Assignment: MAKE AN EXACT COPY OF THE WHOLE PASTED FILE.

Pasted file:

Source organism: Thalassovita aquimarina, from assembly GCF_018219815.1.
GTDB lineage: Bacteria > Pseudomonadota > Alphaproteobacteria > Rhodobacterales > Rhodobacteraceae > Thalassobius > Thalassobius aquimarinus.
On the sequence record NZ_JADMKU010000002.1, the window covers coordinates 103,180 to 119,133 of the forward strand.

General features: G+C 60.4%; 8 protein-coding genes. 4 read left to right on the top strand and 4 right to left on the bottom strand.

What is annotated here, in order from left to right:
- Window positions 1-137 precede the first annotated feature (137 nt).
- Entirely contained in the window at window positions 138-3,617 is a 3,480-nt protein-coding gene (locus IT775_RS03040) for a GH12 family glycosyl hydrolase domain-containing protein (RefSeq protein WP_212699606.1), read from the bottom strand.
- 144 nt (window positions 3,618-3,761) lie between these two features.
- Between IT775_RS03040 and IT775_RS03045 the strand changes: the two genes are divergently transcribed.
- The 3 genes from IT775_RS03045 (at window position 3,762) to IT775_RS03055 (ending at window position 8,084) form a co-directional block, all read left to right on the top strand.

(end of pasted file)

Source organism: Thalassovita aquimarina, from assembly GCF_018219815.1.
GTDB lineage: Bacteria > Pseudomonadota > Alphaproteobacteria > Rhodobacterales > Rhodobacteraceae > Thalassobius > Thalassobius aquimarinus.
On the sequence record NZ_JADMKU010000002.1, the window covers coordinates 103,180 to 119,133 of the forward strand.

General features: G+C 60.4%; 8 protein-coding genes. 4 read left to right on the top strand and 4 right to left on the bottom strand.

What is annotated here, in order from left to right:
- Window positions 1-137 precede the first annotated feature (137 nt).
- Entirely contained in the window at window positions 138-3,617 is a 3,480-nt protein-coding gene (locus IT775_RS03040) for a GH12 family glycosyl hydrolase domain-containing protein (RefSeq protein WP_212699606.1), read from the bottom strand.
- 144 nt (window positions 3,618-3,761) lie between these two features.
- Between IT775_RS03040 and IT775_RS03045 the strand changes: the two genes are divergently transcribed.
- The 3 genes from IT775_RS03045 (at window position 3,762) to IT775_RS03055 (ending at window position 8,084) form a co-directional block, all read left to right on the top strand.